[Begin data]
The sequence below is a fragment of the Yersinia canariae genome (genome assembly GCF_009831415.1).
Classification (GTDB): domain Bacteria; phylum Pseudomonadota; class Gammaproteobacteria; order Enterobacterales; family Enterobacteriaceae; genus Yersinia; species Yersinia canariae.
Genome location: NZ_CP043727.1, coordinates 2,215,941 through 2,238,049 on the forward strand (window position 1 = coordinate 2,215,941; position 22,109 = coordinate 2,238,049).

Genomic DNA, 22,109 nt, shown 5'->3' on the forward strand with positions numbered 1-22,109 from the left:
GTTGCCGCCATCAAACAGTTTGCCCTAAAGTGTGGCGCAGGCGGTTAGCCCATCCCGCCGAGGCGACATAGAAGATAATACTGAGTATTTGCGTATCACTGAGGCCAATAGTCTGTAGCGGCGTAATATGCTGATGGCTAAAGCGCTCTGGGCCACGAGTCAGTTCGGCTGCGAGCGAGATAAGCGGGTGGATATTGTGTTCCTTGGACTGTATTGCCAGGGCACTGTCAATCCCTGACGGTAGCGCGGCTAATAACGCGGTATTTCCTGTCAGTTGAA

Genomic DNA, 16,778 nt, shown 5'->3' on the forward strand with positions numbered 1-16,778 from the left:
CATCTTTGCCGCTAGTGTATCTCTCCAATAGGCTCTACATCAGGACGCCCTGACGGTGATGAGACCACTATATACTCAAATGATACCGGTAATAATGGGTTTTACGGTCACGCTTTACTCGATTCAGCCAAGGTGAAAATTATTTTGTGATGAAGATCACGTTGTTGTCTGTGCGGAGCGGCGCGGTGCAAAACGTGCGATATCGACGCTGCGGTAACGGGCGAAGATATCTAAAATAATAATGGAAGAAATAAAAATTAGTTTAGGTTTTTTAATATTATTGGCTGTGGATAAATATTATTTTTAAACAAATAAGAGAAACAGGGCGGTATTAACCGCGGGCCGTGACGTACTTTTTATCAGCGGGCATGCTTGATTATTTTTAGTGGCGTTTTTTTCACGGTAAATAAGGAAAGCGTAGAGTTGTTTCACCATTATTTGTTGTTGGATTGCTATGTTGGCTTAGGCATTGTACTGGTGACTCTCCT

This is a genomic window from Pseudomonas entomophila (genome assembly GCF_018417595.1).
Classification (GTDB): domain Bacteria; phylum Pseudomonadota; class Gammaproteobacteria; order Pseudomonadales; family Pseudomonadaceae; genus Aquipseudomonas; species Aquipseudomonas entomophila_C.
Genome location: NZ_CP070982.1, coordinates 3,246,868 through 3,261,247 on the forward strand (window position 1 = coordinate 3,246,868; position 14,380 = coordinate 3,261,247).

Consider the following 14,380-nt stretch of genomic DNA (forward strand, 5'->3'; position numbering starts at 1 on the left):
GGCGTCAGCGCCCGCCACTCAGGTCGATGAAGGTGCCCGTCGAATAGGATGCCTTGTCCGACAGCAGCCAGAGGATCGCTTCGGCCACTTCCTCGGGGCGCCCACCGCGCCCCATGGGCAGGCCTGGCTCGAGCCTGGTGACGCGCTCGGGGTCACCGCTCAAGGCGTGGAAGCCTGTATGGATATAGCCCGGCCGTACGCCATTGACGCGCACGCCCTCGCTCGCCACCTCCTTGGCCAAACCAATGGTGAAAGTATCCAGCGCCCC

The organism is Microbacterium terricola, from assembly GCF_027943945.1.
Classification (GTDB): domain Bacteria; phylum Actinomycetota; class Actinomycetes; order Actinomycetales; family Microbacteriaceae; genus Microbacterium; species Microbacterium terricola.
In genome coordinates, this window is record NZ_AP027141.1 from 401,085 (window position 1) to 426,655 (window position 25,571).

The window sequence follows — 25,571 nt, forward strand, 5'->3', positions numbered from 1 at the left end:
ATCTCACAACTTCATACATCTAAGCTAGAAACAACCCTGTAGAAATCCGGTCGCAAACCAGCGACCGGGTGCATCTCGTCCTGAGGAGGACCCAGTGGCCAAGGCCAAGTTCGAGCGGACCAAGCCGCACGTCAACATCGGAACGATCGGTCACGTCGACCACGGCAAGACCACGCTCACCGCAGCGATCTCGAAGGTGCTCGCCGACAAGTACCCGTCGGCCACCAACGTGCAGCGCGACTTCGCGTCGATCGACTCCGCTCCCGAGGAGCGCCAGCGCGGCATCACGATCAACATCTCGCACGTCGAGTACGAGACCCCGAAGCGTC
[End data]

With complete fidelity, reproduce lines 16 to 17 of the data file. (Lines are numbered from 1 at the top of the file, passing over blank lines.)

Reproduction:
The window sequence follows — 25,571 nt, forward strand, 5'->3', positions numbered from 1 at the left end:
ATCTCACAACTTCATACATCTAAGCTAGAAACAACCCTGTAGAAATCCGGTCGCAAACCAGCGACCGGGTGCATCTCGTCCTGAGGAGGACCCAGTGGCCAAGGCCAAGTTCGAGCGGACCAAGCCGCACGTCAACATCGGAACGATCGGTCACGTCGACCACGGCAAGACCACGCTCACCGCAGCGATCTCGAAGGTGCTCGCCGACAAGTACCCGTCGGCCACCAACGTGCAGCGCGACTTCGCGTCGATCGACTCCGCTCCCGAGGAGCGCCAGCGCGGCATCACGATCAACATCTCGCACGTCGAGTACGAGACCCCGAAGCGTC